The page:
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About This Festival

Founded by festival pioneer George Wein in 1959, who began the Newport Jazz Festival in 1954, Newport Folk Festival’s roots stretch almost the deepest of any other fest. Wein began Newport with the assistance of board members—the likes of Pete Seeger, Albert Grossman, and Theodor Bikel. From the get-go, Newport’s gone beyond simply questioning and redefining folk music, not so much blurring the edges but smearing them. In the 1960s, for example, it invited country singer Johnny Cash and blues artist Howlin’ Wolf to perform.

Newport may be the oldest folk music festival, but it’s not the longest continuously operating one. Between 1971-1985, folk music (and jazz, to some extent) took a back seat to disco, new wave, and heavy metal music, but that’s not necessarily why it ceased operations during those years. It took a break as a matter of safety. In 1970, on the heels of Woodstock, festivalgoers believed music to be their free right and stormed the gates of Newport Jazz Festival, overwhelming the proceedings and swelling the crowd to an unmanageable size. When Newport re-emerged in 1985, it did so with folk revivalists on the roster such as Joan Baez, Judy Collins, Sweet Honey in the Rock and Arlo Guthrie—and a very young Alison Krauss.

Newport Moments

Through the years, some amazing things have happened. Artists know how to use this stage to their advantage—and champion the careers of others they admire. In its inaugural year, Bob Gibson called onstage a relatively unknown Joan Baez. A few years later, in 1963, Baez returned the favor and invited Bob Dylan onstage for what’s generally considered his national debut performance. A couple of years later, in 1965, he infamously went “electric,” with a backing band of plugged-in instruments—to some boos and hisses in the crowd, who felt he was abandoning his roots. Later in the decade, in 1969, country singer Johnny Cash introduced Kris Kristofferson—heretofore known in certain circles as a great songwriter but not a performer in his own right. Years later, in 2005, the raucous indie rock band the Pixies pulled a reverse Dylan and went acoustic for a whole set.

A Rich, Unconventional History

As a microcosm of the larger musical landscape these days, Newport’s expansiveness feels so organic and natural that it’s hard to fathom how adding country to a folk music festival was a big deal. Or that bringing in reggae or an alternative rock band would be unseemly, unorthodox. If Newport is not simultaneously traditional and progressive, occasionally prone to raising some eyebrows, then it’s not Newport. It does its own thing. Jay Sweet, who inherited the job from longtime producer Bob Jones, says he doesn’t necessarily pay attention to artists’ album cycles or what’s trendy. Instead, he likens the whole operation to organizing a family reunion; many are repeat players.

Since Sweet took over in 2007, the rosters reflect the ways in which much of contemporary roots music freely and happily borrows and acknowledges its shared influences. Lately, the lineups showcase the gamut—folk, blues, country, bluegrass and other genres such as alt country, indie folk and folk punk—across four stages. In recent years, the likes of Fleet Foxes, Avett Brothers, Neko Case, My Morning Jacket, Jackson Browne, Elvis Costello, Richie Havens, Judy Collins, Levon Helm, John Prine, Emmylou Harris, Sharon Jones and the Dap Kings, the Decemberists, and Andrew Bird. The summer of 2014 brought about 65 artists to its four stages, including fest favorite Mavis Staples—who’s played with Pete Seeger and Ramblin’ Jack. Jenny Lewis, Houndmouth, Hurray for the Riff Raff, and Nickel Creek are also sharing their talents.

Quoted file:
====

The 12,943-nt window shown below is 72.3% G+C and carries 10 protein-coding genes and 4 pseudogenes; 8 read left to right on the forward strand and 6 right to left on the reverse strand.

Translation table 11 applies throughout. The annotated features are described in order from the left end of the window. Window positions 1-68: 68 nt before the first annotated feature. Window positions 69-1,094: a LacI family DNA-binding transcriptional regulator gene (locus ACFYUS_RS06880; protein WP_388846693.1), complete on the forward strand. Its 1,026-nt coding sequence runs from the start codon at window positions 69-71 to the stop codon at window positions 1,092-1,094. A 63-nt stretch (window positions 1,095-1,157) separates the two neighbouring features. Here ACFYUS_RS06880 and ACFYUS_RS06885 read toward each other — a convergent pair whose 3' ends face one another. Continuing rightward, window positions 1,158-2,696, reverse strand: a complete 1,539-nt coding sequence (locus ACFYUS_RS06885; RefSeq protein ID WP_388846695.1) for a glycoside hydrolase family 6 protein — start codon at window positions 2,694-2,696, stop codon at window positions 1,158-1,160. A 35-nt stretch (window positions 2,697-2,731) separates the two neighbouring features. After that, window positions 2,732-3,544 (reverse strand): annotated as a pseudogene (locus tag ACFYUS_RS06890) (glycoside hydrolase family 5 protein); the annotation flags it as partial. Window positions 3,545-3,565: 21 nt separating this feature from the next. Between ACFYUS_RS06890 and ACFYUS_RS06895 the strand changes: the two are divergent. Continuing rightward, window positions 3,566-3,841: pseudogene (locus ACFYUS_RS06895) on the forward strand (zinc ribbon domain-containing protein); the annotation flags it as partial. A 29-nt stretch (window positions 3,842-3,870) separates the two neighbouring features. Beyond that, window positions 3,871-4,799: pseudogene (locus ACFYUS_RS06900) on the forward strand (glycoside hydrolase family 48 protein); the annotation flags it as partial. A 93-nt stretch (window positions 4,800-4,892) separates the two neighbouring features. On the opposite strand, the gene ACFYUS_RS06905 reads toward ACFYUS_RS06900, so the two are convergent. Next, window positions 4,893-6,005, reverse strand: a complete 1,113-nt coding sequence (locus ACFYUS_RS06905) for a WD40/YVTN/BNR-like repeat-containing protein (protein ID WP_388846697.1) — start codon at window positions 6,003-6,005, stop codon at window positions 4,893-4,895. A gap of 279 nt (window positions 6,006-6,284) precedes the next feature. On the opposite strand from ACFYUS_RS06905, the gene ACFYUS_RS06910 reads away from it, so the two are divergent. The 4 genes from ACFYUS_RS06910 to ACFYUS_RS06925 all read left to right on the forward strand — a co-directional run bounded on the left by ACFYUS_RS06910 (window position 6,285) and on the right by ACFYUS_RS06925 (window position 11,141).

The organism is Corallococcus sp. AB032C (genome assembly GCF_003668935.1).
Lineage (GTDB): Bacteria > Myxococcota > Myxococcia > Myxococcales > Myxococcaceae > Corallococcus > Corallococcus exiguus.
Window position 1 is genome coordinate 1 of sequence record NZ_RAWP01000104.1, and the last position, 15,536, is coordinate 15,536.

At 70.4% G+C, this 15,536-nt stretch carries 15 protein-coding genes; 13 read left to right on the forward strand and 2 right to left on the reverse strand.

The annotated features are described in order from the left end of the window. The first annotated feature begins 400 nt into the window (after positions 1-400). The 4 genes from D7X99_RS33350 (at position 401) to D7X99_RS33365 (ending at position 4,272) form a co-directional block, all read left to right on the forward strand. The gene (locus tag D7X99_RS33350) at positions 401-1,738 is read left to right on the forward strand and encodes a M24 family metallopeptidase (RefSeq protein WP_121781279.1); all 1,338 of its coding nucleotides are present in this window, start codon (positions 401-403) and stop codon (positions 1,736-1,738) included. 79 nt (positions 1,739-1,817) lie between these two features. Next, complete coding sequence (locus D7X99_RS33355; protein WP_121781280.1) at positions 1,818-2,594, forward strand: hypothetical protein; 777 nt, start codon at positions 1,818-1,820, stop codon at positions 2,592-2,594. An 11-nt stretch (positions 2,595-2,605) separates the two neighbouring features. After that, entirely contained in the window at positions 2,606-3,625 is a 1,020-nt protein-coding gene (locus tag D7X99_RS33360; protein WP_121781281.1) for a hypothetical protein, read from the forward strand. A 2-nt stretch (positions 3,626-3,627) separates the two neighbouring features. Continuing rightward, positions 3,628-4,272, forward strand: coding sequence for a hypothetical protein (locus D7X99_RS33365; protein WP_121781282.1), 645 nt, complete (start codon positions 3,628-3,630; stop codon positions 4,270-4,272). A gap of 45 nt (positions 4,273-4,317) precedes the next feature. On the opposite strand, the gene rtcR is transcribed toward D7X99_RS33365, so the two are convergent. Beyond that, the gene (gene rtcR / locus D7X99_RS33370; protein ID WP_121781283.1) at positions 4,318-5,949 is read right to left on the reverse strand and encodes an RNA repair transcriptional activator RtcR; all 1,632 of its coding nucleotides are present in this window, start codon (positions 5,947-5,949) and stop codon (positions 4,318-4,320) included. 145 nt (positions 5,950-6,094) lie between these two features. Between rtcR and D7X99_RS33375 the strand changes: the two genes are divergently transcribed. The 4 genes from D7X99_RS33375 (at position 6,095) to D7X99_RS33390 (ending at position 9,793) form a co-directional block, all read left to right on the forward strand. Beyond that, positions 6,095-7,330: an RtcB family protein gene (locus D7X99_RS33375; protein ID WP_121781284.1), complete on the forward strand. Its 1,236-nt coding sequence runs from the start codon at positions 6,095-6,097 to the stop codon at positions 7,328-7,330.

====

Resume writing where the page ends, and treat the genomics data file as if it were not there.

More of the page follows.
Don’t expect a full-blown, comprehensive release when it comes to the lineup: it shares its lineup on a rolling basis and many artists just show up, unannounced but always welcome. “We are probably the only festival that doesn’t know its full roster until the day after it’s over,” says Sweet.


Newport Folk Presents—a concert series of Newport-minded artists—launched in 2013 and has been bringing rising artists such as Hurray for the Riff Raff, Lord Huron, and Spirit Family Reunion to the greater New England area (Providence, Boston and Cambridge). Newport also hitched a wagon and traveled west for Way Over Yonder, a smaller-scale production in Fall of 2013 newpo(October 5-6) at the Santa Monica Pier—a similarly beautiful, waterside storied location—with the likes of Conor Oberst, Neko Case, First Aid Kit, Justin Townes Earle, Calexico, Brett Dennen, and more. 2015's lineup included Roger Waters, The Decemberists, Hozier, Angel Olsen, Nikki Lane, and '65 Revisited among other stellar artists.

Food, Family & Crafts

The Family Stage features entertainment that appeals to the whole family, and often includes surprise guest visits from main stage headliners. In fact, the first ten rows of the audience are dedicated to kids 10 and under. The Craft Market abound, and food lovers have more than their share of good eats, and you can expect local and national brews in the Quad Beer Garden (where performers such as Dawes have been known to engage in ping pong matches), and regional vintages in the Wine Garden.

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